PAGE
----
Taipei is a bustling city known for its amazing markets, gorgeous mountainous regions, hot springs and its cheap, delicious street food.
On that note, I wanted to share with you all a few of my favourite Taipei street eats and two places where you can find them: Shilin night market and Jiu Fen.
Fried pork buns – ‘Shui jian bao’ 水煎包
An every day staple, these can be found all over Taipei and are perfect as part of breakfast or a snack. These pan fried morsels have a crispy base and fluffy skin, with a pork/cabbage mixture so juicy that you get a little pool of soup at the bottom of the buns.
The buns in the photo above were located on the main street from Taipei main station and with so many stores, it really cannot be missed.
Ji Guang fried chicken: “Ji guang xiang xiang ji” 繼光香香雞
Deep fried ‘popcorn’ style chicken is a popular street food choice in Taiwan and can be found generally everywhere.
Founded in Taichung in 1973, Ji Guang fried chicken is a household name amongst locals and has since been expanding across Asia. The chicken is incredibly crispy yet not too oily, seasoned with up to 10 secret spices and optional chilli powder.
Hot star fried chicken – ‘Hao da da ji pa” 豪大大雞排
Another popular fried chicken that’s also rapidly expanding internationally is hot star fried chicken. The original store is located at Shilin market which is still the best by far. As it is a whole piece of XXL chicken thigh fillet, the meat is moist, tender and very crisp whilst the five spice and pepper seasoning creates a perfect combination of flavours. Chilli powder is again, optional.
Shilin Night Market － 士林夜市
One of the most popular food markets in Taipei is the Shilin Market where you can find almost everything. Most of the food stalls have now moved to an underground basement with some stalls and general merchandise remaining where they were.
Grilled skewers (mushrooms, fried chicken, chicken fillets, fish tofu, tofu, chicken giblets)
You will find a lot of stalls at the market in this format. All you need to do is select what you want and the chef would place your selections atop a grill and baste it in lots of sauces and marinade (not spicy) until the flavour has been fully absorbed. The grilled mushrooms are smokey and delicious.
Taiwanese sweet sausage － “Xiang chang“ 香肠
These sausages can be found in several types, the most common being the small red ones and you can get the bigger ones which is basically a small sausage encased in a bigger sausage. I have only ever tried the small ones and they have a sweet aftertaste although definitely not your arteries’ best friend.
Oyster Omelette － ‘Ke jai jian’ 蚵仔煎
Oyster omelette can be found in varying forms all around Asia. The omelette is comprised with small oysters, eggs and a little corn starch. This is sold by many vendors at the market.
Deep fried milk – “Zha xian nai” 炸鲜奶
Although deep fried milk did not originate in Taiwan, it has found a solid place amongst the street dining scene. The dish is essentially made with a solidified milk custard that is deep-fried with the resulting texture resembling a hot, fluffy custard.
Jiu Fen － 九分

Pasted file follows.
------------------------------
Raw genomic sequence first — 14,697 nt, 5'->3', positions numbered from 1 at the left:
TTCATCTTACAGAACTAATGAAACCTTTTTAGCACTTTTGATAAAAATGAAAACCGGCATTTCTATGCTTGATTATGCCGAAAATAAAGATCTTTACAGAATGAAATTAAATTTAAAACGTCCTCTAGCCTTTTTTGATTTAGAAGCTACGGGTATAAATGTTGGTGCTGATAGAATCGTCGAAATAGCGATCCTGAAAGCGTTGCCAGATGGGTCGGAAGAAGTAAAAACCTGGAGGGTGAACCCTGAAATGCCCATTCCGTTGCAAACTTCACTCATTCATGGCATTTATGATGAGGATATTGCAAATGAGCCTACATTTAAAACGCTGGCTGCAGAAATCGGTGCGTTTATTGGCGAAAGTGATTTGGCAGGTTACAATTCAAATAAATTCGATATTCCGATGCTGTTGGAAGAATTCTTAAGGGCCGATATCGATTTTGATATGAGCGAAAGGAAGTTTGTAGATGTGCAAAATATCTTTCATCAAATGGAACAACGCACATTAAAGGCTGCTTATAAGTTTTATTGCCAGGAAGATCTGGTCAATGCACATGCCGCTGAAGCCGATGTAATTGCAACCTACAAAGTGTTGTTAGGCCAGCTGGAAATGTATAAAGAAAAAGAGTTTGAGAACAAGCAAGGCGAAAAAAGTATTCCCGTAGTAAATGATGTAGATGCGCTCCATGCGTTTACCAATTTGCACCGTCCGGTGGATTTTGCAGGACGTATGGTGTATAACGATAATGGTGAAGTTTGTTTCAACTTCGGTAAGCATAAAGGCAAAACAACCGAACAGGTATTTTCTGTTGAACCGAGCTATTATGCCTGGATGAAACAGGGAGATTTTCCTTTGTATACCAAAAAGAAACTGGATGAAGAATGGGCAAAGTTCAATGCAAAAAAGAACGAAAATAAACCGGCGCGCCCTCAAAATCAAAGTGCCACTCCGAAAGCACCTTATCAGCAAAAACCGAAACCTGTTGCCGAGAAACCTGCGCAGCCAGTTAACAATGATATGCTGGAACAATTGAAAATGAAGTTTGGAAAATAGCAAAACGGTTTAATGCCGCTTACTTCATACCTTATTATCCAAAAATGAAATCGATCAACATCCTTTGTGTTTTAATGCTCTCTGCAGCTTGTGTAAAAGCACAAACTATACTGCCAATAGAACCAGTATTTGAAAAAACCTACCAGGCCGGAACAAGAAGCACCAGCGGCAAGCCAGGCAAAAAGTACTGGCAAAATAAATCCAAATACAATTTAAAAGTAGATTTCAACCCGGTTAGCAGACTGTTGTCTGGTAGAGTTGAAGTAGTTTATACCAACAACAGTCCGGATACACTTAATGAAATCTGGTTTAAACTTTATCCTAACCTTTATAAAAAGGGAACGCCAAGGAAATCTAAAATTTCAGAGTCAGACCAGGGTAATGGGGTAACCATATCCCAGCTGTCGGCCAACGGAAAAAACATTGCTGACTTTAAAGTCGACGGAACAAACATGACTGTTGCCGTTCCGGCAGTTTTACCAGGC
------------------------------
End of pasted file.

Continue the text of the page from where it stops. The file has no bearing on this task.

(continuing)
Beyond Taipei’s hustle and bustle is the picturesque mountain village Jiu Fen that is a food (and tea) lovers dream. The town is accessible via train and a short bus ride and although the region has become more commercialised in recent years, this has not changed the nature of the trade for many of the food vendors and the beautiful heritage buildings still remain.
Once you arrive, just follow the crowd to the old street and you will start weaving through all the lovely shops and head upwards to the top of the town. There’s only one main thoroughfare so it’s impossible to miss anything.
Despite the name, stinky tofu definitely deserves a mention as it is a very popular dish in both Taiwan and northern Asia alike. There are two types of stinky tofu – one boiled in a soup base and the ones (like the picture above) which are dry, firmer and less pungent. If you have never tried stinky tofu, this version would be the best place to start.
The slightly unpleasant aroma is the result of the tofu being fermented which takes on a dense texture, similar to cheese. Prior to serving, the tofu is basked in lots of sauces and spices, resulting in a incredibly flavoursome piece of solid tofu devoid of the pungent aroma.
This vendor specialises in all types of braised items, including varying types of tofu, mushrooms, meats, white radish and beans to name a few. The flavour is a honey soy marinade which is incredibly delicious and according to the shop, cannot be found anywhere else in Taiwan. After waiting in line for about 15-20 minutes, all you need to do is request or point to the items you want and these will be scooped up and transferred into a few plastic bags with long toothpicks for eating. I highly recommend the white radish (bai lor bo) and extra dry tofu (duo gan).
Top: Cuttlefish balls Bottom: Thin pancakes with peanuts, candy shaving and ice cream
The food discussed above would be considered just a taster to the extensive street food scene in Taipei which is constantly evolving but at the same time, staying true to its traditions and century old techniques.
Ji Guang fried chicken
Hot Star fried chicken
Shilin Night market
No. 101, Jihe Rd
Shilin District, Taipei City
Take the train from Taipei station to Rui Fang station (option to reserve seats)
Take the bus across the road from Rui Fang station to Jiu Fen